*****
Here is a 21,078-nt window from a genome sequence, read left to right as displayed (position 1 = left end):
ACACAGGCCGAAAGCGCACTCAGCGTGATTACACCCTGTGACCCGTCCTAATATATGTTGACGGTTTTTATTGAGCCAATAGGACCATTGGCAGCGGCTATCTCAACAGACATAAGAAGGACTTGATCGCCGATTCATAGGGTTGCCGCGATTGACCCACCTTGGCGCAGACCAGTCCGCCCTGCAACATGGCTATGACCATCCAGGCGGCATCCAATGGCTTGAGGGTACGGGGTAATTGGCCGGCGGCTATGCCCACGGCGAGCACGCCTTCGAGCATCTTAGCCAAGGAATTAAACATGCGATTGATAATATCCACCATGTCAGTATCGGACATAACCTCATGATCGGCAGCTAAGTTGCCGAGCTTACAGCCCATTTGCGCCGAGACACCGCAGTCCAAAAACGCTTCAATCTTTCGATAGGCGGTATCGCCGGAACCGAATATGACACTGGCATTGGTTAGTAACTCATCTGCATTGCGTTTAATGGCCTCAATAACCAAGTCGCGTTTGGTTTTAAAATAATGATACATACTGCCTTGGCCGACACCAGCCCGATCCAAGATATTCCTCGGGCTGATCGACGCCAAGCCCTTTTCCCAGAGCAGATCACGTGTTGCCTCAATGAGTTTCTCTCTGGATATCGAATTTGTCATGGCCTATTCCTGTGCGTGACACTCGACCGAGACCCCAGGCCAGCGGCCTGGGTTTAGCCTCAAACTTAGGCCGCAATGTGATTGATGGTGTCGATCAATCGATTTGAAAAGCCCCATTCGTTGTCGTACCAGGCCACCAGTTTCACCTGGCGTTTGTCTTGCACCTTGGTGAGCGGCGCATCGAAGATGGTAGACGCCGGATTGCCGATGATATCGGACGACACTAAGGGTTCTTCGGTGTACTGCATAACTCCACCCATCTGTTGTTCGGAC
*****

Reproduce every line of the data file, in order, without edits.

Here is a 21,078-nt window from a genome sequence, read left to right as displayed (position 1 = left end):
ACACAGGCCGAAAGCGCACTCAGCGTGATTACACCCTGTGACCCGTCCTAATATATGTTGACGGTTTTTATTGAGCCAATAGGACCATTGGCAGCGGCTATCTCAACAGACATAAGAAGGACTTGATCGCCGATTCATAGGGTTGCCGCGATTGACCCACCTTGGCGCAGACCAGTCCGCCCTGCAACATGGCTATGACCATCCAGGCGGCATCCAATGGCTTGAGGGTACGGGGTAATTGGCCGGCGGCTATGCCCACGGCGAGCACGCCTTCGAGCATCTTAGCCAAGGAATTAAACATGCGATTGATAATATCCACCATGTCAGTATCGGACATAACCTCATGATCGGCAGCTAAGTTGCCGAGCTTACAGCCCATTTGCGCCGAGACACCGCAGTCCAAAAACGCTTCAATCTTTCGATAGGCGGTATCGCCGGAACCGAATATGACACTGGCATTGGTTAGTAACTCATCTGCATTGCGTTTAATGGCCTCAATAACCAAGTCGCGTTTGGTTTTAAAATAATGATACATACTGCCTTGGCCGACACCAGCCCGATCCAAGATATTCCTCGGGCTGATCGACGCCAAGCCCTTTTCCCAGAGCAGATCACGTGTTGCCTCAATGAGTTTCTCTCTGGATATCGAATTTGTCATGGCCTATTCCTGTGCGTGACACTCGACCGAGACCCCAGGCCAGCGGCCTGGGTTTAGCCTCAAACTTAGGCCGCAATGTGATTGATGGTGTCGATCAATCGATTTGAAAAGCCCCATTCGTTGTCGTACCAGGCCACCAGTTTCACCTGGCGTTTGTCTTGCACCTTGGTGAGCGGCGCATCGAAGATGGTAGACGCCGGATTGCCGATGATATCGGACGACACTAAGGGTTCTTCGGTGTACTGCATAACTCCACCCATCTGTTGTTCGGAC